articles versus (2) self-archived open-access articles
http://www.neci.nec.com/~lawrence/papers/online-nature01/ in order to
demonstrate graphically to all researchers in all disciplines the strong
causal relationship that exists between research access and research
impact, and how and why delay in self-archiving is losing them all
substantial quantities of research impact daily:
http://www.ecs.soton.ac.uk/~harnad/self-archiving.ppt


Stevan Harnad


---------- Forwarded message ----------
Date: Sun, 11 May 2003 15:19:56 -0500 (CDT)
From: Andrew Odlyzko <odlyzko AT dtc.umn.edu>
To: harnad AT ecs.soton.ac.uk
Subject: benefits of free electronic distribution

Stevan,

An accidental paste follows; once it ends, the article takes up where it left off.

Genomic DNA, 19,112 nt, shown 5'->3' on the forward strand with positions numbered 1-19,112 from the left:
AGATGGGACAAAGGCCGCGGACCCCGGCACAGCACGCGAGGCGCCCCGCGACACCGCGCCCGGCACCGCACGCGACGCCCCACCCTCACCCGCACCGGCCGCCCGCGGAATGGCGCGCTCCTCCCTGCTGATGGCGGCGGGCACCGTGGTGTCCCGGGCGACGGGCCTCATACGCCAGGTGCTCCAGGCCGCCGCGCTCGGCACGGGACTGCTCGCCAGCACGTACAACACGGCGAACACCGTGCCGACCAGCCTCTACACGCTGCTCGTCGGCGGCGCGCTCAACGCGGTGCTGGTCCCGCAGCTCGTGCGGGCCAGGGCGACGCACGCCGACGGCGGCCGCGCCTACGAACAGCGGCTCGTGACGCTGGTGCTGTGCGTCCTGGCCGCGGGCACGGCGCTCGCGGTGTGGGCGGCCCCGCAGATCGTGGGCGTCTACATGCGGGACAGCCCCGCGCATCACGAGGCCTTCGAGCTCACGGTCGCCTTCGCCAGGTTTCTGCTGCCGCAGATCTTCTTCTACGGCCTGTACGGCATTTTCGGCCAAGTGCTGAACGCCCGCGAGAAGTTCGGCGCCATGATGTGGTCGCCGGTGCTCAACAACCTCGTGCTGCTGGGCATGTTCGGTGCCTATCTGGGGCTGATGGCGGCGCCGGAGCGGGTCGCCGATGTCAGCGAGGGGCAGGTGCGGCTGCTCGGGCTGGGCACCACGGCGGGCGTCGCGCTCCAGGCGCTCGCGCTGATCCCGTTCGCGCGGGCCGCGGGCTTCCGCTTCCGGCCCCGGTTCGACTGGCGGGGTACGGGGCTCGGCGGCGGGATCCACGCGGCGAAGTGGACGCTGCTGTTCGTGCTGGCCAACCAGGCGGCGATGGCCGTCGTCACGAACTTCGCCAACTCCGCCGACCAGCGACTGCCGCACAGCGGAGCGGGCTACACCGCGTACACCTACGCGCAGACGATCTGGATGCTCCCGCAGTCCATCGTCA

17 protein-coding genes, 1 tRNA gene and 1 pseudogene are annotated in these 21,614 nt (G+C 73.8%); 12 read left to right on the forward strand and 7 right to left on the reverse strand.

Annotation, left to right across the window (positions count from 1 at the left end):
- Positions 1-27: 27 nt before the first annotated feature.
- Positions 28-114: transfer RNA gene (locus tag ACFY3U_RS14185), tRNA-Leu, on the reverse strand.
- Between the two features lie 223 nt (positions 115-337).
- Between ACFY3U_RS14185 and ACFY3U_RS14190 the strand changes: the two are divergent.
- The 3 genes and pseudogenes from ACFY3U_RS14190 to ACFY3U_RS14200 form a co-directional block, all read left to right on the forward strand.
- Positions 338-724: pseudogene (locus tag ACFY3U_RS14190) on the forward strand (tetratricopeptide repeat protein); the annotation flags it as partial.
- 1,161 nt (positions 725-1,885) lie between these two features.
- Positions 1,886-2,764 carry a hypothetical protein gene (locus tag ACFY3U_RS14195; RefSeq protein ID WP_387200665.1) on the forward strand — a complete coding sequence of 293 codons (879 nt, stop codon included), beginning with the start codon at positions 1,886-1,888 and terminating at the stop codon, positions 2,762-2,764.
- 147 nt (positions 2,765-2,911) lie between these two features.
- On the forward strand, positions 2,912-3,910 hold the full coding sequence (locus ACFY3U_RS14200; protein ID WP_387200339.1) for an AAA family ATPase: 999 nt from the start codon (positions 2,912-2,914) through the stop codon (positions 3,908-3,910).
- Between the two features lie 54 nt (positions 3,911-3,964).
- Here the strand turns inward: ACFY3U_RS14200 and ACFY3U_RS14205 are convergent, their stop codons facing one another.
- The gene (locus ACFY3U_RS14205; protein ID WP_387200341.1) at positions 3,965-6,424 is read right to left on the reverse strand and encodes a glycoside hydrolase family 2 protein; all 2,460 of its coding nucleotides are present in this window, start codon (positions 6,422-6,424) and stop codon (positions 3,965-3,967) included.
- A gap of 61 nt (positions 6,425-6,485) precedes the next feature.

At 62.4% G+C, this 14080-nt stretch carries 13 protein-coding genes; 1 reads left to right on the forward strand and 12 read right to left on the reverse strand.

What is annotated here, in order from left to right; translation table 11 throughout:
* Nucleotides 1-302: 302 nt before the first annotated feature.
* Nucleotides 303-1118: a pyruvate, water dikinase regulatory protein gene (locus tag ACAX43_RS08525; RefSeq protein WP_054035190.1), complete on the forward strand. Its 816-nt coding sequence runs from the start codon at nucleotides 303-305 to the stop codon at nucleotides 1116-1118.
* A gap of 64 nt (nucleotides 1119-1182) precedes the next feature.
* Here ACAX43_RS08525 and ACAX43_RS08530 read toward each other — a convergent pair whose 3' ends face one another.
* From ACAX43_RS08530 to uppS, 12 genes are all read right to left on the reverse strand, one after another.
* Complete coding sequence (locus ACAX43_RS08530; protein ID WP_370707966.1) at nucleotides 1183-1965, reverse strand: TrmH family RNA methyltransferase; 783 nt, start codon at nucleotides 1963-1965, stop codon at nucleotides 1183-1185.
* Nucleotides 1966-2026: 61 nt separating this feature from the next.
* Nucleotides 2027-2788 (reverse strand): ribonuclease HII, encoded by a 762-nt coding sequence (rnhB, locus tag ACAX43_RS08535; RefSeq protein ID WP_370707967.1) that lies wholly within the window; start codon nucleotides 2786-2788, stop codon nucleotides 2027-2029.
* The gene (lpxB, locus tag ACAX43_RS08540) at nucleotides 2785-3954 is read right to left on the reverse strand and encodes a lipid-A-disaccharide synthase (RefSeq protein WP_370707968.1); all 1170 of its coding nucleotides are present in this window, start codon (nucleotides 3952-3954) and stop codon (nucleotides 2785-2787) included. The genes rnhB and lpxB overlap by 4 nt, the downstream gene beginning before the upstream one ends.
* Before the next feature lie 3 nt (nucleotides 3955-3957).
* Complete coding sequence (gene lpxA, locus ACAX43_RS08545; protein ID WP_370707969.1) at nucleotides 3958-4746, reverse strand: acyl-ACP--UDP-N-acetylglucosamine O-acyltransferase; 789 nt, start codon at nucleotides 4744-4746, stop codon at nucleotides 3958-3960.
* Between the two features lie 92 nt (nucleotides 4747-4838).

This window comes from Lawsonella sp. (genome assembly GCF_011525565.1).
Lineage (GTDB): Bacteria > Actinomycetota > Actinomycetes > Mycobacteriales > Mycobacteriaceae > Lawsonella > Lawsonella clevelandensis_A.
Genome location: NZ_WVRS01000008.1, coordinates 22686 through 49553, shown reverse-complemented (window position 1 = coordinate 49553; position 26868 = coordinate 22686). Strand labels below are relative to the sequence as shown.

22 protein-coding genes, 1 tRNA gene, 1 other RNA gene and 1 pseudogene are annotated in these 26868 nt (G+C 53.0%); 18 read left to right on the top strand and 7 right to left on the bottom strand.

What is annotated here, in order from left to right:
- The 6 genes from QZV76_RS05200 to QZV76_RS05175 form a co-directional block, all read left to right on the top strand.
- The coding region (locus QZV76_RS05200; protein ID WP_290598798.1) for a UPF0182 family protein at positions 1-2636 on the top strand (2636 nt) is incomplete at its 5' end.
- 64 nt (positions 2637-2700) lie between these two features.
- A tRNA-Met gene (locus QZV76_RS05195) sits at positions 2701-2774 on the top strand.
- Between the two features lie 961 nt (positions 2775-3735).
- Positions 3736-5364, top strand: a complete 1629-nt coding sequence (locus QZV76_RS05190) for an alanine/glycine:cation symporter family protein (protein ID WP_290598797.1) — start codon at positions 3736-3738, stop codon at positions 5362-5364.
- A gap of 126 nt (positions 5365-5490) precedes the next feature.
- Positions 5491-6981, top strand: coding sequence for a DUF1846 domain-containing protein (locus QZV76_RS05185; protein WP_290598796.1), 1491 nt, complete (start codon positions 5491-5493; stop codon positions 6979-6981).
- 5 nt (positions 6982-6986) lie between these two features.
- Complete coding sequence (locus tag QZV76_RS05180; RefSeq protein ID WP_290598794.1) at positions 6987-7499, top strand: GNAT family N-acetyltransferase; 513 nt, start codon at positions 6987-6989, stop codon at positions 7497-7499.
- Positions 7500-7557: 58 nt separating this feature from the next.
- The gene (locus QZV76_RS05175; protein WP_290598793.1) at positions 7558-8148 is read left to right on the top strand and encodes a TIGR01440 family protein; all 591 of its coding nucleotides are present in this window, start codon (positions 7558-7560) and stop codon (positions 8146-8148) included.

A colleague has just sent me a pointer to what appears to be
an important study that carefully documents quantitatively the 
benefits of open access to scientific literature.  It is a paper 
by M. J. Kurtz, G. Eichorn, A. Accomazzi, C. Grant, M. Demleitner, 
S. S. Murray, N. Martimbeau, and B. Elwell, "The NASA astrophysics 
data system: Sociology, bibliometrics, and impact."  It is available 
at

  <ttp://cfa-www.harvard.edu/~kurtz/jasist-submitted.ps

(PostScript only, it appears.)  You might like to publicize this
through some of the mailing lists you moderate or have access to.

An interesting tidbit (quoting from the Abstract):

  ...  We then introduce the concept of utility time to measure
  the impact of the ADS and the electronic astronomical library
  on astronomical research.  We find that in 2002 it amounted to
  the equivalent of 736 FTE researchers, or $250 million, or the
  astronomical research done in France.

Best regards,

Andrew Odlyzko


[BOAI] Launch of Directory of Open Access Journals